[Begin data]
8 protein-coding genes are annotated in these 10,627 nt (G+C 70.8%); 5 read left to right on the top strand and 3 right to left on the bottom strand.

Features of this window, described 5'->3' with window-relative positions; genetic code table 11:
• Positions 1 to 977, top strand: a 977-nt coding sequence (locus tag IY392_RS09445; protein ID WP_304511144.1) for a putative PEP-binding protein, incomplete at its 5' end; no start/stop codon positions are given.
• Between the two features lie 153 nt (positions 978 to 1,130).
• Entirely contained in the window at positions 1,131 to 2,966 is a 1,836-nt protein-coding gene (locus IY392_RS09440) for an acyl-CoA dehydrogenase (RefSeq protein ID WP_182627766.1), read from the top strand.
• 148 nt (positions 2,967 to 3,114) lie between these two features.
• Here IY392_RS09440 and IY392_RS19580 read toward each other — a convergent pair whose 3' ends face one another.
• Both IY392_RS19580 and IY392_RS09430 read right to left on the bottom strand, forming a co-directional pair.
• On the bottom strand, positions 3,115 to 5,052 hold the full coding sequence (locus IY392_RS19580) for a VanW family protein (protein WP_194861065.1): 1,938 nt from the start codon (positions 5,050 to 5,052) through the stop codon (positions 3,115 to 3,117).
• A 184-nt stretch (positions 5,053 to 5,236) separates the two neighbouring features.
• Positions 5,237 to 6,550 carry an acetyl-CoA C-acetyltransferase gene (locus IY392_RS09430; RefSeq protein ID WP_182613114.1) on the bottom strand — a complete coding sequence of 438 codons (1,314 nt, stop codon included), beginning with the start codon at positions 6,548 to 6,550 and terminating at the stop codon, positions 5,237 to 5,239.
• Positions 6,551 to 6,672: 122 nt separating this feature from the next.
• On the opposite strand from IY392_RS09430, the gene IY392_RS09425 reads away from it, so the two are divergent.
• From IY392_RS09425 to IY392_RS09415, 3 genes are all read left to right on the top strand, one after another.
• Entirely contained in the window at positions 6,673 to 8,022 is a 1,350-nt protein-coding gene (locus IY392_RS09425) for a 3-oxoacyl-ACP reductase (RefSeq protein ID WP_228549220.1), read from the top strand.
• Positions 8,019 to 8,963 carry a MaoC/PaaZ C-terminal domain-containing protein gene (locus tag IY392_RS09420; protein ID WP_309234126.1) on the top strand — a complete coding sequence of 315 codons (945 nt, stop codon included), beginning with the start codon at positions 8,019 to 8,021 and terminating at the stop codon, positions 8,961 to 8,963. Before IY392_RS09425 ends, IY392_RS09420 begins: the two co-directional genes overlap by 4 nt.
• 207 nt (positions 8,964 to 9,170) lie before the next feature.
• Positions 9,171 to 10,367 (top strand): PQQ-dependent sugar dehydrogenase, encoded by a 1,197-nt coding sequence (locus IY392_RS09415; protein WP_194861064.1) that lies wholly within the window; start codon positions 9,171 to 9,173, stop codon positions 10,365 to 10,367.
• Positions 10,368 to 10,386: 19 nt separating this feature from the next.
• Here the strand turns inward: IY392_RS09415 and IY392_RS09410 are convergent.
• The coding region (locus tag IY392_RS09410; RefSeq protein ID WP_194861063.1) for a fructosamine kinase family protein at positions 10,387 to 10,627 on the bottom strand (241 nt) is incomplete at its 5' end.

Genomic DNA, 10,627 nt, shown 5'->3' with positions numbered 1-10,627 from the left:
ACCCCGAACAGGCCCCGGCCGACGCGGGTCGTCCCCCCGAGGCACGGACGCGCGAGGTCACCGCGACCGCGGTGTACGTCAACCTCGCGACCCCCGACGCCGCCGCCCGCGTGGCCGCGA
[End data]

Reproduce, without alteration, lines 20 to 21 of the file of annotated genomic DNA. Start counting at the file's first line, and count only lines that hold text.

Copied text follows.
• Here the strand turns inward: IY392_RS09415 and IY392_RS09410 are convergent.
• The coding region (locus tag IY392_RS09410; RefSeq protein ID WP_194861063.1) for a fructosamine kinase family protein at positions 10,387 to 10,627 on the bottom strand (241 nt) is incomplete at its 5' end.